The building faced Mt. Kenya. I starred at this monstrosity of a mountain and I saw no viable path to use to climb to Pt. Lenana. Paul was telling us how we would walk by pointing his walking stick in the air and navigating the mountain course. I didn’t understand. If he thought I was actually going to be able to climb this gravel beast then he knew something I didn’t know. It was steep. I have trouble walking on flat ground and am known notoriously for bad balance. My god, what if I fell off the mountain? I starred at the mountain. I marveled at the mountain. And then I stopped thinking about the fact I would have to climb the mountain and simply enjoyed being in the shadow of the mountain.
Two points of interest regarding my time at Shipton’s that evening:
1. High on mountain air, Sam and I sang the “Nikona Safaricom” song (even though I’m an Airtel girl), took less impressive jumping photos and then drew portraits and landscapes. Because when I’m on a mountain I feel I can be whatever I want to be, I decided to be an artist, and was perfectly happy being terrible at it. When I have a scanner, I will put up on my drawings.
2. Somewhere during this time we dropped our bags in our bunk bed room and were told the four of us (Sam, Nur, Kevin and I) were sharing the room with another gentleman as well. When we were outside drawing and chatting, we see the man who’s supposed to be sleeping in the same dorm room bring his sleeping bag outside and set up shop under a cactus tree without a tent! We moved in and he moved out to face the elements rather than sleep in a room with us!
Having strategized from the night before, before dinner I put on almost all of my clothes. Four pairs of pants, three socks, tank top, t-shirt, long sleeve shirt, fleece, and jacket. Scarf around my neck, hat on, gloves on. I was saving my sweater (thanks Soraiya!) for when I actually went to bed. I know I am Canadian and I’m supposed to be used to the cold or something, but in Canada I would be in an insulted heated house. I love winter, I don’t like being cold. My name is Wanda and I am Canadian.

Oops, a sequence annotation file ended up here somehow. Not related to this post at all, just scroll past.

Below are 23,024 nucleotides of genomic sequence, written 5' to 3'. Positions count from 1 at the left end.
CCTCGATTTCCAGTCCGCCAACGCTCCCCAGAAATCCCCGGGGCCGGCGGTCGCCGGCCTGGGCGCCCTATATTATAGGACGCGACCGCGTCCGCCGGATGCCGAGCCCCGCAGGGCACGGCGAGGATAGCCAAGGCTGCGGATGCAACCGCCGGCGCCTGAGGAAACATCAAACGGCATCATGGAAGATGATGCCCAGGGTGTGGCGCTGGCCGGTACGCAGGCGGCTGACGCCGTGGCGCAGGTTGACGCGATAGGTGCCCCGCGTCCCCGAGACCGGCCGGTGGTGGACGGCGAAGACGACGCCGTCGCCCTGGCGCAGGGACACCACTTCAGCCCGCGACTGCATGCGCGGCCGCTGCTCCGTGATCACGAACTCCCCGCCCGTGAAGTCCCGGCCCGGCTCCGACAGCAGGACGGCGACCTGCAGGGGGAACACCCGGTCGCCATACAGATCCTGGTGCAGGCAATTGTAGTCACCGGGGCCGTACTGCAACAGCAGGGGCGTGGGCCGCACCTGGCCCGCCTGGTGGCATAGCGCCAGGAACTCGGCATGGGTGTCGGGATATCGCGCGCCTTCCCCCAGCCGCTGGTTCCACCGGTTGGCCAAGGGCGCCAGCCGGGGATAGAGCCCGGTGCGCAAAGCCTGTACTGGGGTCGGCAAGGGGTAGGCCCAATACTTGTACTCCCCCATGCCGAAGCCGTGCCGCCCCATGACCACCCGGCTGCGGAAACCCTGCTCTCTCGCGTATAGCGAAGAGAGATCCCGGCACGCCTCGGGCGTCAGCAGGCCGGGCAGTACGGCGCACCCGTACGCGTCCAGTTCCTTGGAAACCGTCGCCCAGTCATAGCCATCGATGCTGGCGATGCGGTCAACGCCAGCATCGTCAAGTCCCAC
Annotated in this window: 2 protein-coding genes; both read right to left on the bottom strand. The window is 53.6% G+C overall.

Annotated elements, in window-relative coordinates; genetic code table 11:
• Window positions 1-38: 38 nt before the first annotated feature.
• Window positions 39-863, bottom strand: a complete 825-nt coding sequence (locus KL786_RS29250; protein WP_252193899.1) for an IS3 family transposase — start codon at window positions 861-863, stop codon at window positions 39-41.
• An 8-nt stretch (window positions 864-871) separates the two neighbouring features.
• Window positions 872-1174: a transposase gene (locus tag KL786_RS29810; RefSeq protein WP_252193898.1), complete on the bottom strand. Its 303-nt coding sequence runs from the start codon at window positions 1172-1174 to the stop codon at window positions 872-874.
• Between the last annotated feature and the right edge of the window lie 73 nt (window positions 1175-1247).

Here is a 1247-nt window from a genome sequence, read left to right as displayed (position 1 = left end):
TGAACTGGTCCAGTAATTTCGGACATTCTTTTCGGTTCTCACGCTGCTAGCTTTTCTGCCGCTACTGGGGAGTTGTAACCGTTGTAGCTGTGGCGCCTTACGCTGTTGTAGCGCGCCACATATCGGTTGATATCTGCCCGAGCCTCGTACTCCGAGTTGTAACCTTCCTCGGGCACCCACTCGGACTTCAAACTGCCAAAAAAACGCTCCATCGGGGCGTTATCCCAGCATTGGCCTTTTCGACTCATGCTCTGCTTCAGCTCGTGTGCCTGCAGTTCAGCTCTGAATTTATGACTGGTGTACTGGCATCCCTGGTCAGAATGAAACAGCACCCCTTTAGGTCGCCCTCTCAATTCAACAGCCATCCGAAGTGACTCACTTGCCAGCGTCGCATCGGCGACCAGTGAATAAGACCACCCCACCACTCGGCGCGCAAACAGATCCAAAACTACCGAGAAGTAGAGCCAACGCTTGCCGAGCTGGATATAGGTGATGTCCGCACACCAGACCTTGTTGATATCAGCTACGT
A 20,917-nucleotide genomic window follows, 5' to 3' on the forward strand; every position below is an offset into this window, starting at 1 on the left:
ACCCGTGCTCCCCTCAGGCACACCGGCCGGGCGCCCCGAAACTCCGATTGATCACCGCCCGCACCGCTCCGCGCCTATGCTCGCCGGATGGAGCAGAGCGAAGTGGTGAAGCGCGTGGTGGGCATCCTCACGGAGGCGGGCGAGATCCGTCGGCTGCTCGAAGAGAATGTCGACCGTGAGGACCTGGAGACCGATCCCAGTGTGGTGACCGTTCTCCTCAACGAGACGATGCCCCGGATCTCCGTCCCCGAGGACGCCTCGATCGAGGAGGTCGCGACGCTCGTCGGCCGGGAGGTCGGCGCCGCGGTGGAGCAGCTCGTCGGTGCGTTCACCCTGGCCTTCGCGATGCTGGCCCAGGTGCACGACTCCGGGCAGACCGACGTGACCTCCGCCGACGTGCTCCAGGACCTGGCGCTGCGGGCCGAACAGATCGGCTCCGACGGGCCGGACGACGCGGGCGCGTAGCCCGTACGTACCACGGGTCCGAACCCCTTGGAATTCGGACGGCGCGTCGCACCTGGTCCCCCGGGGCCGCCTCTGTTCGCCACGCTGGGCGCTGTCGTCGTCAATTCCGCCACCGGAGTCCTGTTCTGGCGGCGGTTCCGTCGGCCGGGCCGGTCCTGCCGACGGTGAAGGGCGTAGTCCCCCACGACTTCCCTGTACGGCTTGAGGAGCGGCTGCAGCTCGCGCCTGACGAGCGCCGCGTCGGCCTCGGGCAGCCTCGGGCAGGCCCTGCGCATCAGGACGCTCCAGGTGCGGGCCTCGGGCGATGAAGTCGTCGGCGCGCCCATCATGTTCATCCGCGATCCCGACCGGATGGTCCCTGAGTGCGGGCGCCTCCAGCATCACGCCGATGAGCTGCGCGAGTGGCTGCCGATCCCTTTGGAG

We would be leaving the camp at 3am to climb the final stretch and summit on Pt. Lenana before sunrise. Climbing in the dark. As the sun fell from the sky and the shadow of the mountain was lost in the dark that blanketed the camp, my climbing comrades and I loaded up on carbs (spaghetti) and beef stew.
Water bottle hot to the touch, I put on my last sweater, and was in my sleeping bag before 9pm. Wearing all of my clothes, head underneath the covers, water bottle clasped between my hands, I was freezing. “I’m not cold, I’m not cold, I’m not cold,” I thought over and over. But it didn’t work. I couldn’t focus all of my energy on trying to be warm because at the same time I was thinking, “Tomorrow you won’t fall off the mountain, you won’t fall off the mountain, you won’t fall off the mountain.”
Day 2 Lesson: When climbing a mountain you should do regular training for a least a couple weeks prior. I went for one 5km run the week before.
A note on Day 1 and Day 2 lessons – They’re both things I was told to do before climbing. So I guess the real lesson I learned thus far was to follow the advice I was given. At dinner a couple of nights before I mentioned my apprehension over my lack of training (I may not have trained for the climb, but it’s not because I wasn’t aware of how difficult it would be) and said that I was relying on my mental game. And my mental game got to sleep on Night 1, failed me Night 2, and so I figure I had a 50/50 chance it would win out on Day 3 – Summit Day.